Platinum Metals Rev., 2009, 53, (3), 135
“Carbons and Carbon Supported Catalysts in Hydroprocessing”
- Royal Society of Chemistry, Cambridge, U.K., 2008, 176 pages, ISBN 978-0-85404-143-5, £95.00
- Reviewed by Martyn V. Twigg
- Johnson Matthey PLC,
- Orchard Road, Royston, Hertfordshire SG8 5HE, U.K.
- Email: email@example.com
Elemental carbon is known in a variety of forms that range from diamond gemstones through C60 fullerene and graphite to carbon nanotubes, but to those working with catalysts the most familiar are probably high surface area forms known as ‘activated charcoals’. The very high surface areas of porous charcoals made from wood and peat, as well as those derived from more exotic materials such as coconut husks, are well suited as catalyst supports and each have specific desirable properties. They are used widely to prepare platinum group metal (pgm) catalysts (1) that typically contain only a few per cent of pgm yet have very high activities at low temperatures. This is because, not only do pgms have high intrinsic catalytic activity, but they can also be very finely dispersed over activated charcoals, as extremely small crystallites that provide high surface areas of the active metal. These catalysts, and especially those containing palladium, have been used extensively for many years in organic preparative chemistry (2), and today they have important roles in hydrogenation and hydrogenolysis reactions. They even find application in some carbon–carbon bond forming processes (3) and potentially also in direct carbonylation reactions (4). In spite of their importance in pgm-based catalysts, carbon supports are less well known in base metal catalysts. One reason for this is that, over time, there can be a tendency for metals like cobalt, iron or nickel to form carbides, especially at higher temperatures, and this leads to a loss of catalytic activity.
The present small book, as its title suggests, is about the catalytic activity of carbons (and especially activated charcoals) and metal compounds supported on carbons, with a focus on catalytic hydroprocessing reactions of crude oils. These reactions include hydrogenation, hydrocracking, hydrodesulfurisation, hydrodenitrogenation, and hydrodemetallation processes. Huge quantities of hydroprocessing catalysts are employed in refineries, and the most common ones are sulfided cobalt/molybdenum and nickel/molybdenum formulations, and to a much lesser extent their tungsten analogues, supported on aluminas with various promoters. Reflecting the importance of very low sulfur hydrocarbon fuels, there is a vast literature on hydroprocessing catalysts, and especially on the nature of the active sulfide phases present in the operating catalysts (5, 6).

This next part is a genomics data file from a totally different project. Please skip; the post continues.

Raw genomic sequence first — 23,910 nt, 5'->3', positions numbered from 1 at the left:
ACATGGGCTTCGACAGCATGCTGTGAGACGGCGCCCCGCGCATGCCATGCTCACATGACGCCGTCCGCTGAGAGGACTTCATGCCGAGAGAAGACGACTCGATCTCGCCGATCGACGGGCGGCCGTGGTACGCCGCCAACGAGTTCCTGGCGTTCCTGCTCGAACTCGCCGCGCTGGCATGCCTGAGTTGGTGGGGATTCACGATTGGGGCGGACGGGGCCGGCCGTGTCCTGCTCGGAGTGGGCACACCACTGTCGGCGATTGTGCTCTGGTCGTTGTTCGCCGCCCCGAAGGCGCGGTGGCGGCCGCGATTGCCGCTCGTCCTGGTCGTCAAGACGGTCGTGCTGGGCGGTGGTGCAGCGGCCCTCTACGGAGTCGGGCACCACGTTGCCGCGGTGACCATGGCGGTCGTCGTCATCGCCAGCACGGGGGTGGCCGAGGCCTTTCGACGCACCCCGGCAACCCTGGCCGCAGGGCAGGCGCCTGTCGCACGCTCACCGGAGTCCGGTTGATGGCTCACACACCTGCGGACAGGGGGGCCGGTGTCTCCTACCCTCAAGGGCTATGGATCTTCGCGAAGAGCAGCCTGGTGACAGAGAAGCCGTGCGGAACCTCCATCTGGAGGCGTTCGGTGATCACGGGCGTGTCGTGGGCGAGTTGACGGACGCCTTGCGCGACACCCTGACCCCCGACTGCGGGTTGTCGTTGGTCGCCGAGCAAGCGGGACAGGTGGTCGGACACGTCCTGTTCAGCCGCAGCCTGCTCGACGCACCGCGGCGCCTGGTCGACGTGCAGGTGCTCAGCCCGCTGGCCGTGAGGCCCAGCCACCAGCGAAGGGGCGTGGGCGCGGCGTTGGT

Carbon-Supported Hydroprocessing Catalysts
After a short general introductory chapter outlining the basic structures of graphite, carbon black, diamond, activated carbons, C60 fullerene and carbon nanotubes, there is another short chapter entitled ‘Industrial Carbons’ that provides details of the physical properties of each of the carbon forms. The next chapter briefly discusses the structure and composition of traditional hydroprocessing catalysts and the cobalt/molybdenum phases involved in hydrodesulfurisation, and contrasts this with what is known about their carbon-supported counterparts. Here, the metal–carbon interactions are likely to be weakened by the presence of metal–sulfur bonds, and while this might be thought to inhibit deactivation via carbide formation, it could well open up other deactivation paths such as loss of surface area. The influence of physical properties like support pore size is also discussed.
The fourth chapter is concerned with the ability of carbons to absorb, activate and transfer active hydrogen via C–H bonds at high temperatures. At the lower temperatures normally used for carbon-supported pgm catalysts, these reactions must be much less important than the activation of hydrogen by the supported pgms. Indeed in the presence of platinum, palladium or rhodium, dissociative hydrogen chemisorption takes place on the metal, followed by spillover onto the carbon surface to form weakly bonded mobile H atoms. Most of the cited examples are systems based on cobalt/molybdenum formulations, although other interesting catalysts are referred to.
The following chapter, entitled ‘Catalytic Activity of Carbons’, begins with a comparison of coking tendencies of cobalt/molybdenum species supported on alumina and supported on activated charcoal. In use, activated charcoal-based catalysts have a very much smaller rate of coke formation from anthracene than do alumina-based catalysts, and this difference is attributed to the relative acidity of the supports – the alumina being acidic while the carbon is said to be neutral. However, it is clear that such benefits in reactions with real feeds are not always apparent, and this may at least in part be because the acid/base behaviour of activated charcoals can vary enormously depending on their origin and the treatments they have undergone.